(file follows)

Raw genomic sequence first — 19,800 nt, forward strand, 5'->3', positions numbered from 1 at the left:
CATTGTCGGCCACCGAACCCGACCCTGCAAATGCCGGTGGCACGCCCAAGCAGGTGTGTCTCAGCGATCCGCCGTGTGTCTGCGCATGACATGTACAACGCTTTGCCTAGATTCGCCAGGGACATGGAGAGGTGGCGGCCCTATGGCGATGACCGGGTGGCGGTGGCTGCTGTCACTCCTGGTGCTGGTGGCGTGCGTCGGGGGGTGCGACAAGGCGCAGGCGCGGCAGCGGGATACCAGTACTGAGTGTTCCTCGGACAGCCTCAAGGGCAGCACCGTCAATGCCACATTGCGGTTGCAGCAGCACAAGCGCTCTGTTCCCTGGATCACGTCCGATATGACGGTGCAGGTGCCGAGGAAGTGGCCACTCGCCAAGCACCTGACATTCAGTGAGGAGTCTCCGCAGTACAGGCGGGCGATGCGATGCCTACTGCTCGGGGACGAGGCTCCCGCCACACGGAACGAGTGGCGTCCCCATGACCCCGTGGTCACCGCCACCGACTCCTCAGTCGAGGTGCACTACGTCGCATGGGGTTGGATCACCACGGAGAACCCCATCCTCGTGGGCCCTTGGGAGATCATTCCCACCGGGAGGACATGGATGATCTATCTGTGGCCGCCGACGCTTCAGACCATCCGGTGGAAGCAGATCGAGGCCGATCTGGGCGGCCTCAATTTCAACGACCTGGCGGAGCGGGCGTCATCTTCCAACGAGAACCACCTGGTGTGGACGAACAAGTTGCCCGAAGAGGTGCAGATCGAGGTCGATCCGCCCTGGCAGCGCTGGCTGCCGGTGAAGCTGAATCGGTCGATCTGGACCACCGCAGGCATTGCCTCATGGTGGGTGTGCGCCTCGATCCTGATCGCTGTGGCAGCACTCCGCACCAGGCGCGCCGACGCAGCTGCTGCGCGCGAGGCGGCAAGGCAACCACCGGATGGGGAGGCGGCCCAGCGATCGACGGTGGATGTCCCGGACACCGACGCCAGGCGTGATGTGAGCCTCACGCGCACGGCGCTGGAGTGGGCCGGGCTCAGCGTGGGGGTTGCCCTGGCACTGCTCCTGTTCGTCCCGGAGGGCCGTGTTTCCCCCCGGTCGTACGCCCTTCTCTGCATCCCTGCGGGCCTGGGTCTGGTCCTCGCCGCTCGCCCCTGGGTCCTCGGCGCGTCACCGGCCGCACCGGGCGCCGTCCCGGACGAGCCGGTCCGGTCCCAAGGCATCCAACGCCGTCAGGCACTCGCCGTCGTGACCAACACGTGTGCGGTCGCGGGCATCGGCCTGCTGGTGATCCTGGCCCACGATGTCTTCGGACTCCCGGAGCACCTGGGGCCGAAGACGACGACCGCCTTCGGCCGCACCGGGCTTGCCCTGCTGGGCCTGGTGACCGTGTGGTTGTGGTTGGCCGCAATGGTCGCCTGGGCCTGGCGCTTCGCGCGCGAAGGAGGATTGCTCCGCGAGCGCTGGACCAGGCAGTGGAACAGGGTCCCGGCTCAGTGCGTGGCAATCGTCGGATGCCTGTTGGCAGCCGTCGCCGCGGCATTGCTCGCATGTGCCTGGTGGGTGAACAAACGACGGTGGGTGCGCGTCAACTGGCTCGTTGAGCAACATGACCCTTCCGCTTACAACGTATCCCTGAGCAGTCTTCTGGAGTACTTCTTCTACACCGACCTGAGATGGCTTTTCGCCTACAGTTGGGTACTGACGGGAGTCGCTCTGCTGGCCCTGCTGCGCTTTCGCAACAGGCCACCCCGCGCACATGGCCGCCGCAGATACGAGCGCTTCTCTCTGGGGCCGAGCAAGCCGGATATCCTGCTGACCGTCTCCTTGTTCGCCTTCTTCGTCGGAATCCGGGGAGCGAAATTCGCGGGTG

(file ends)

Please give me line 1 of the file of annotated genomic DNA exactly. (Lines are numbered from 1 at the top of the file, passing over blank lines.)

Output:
Raw genomic sequence first — 19,800 nt, forward strand, 5'->3', positions numbered from 1 at the left: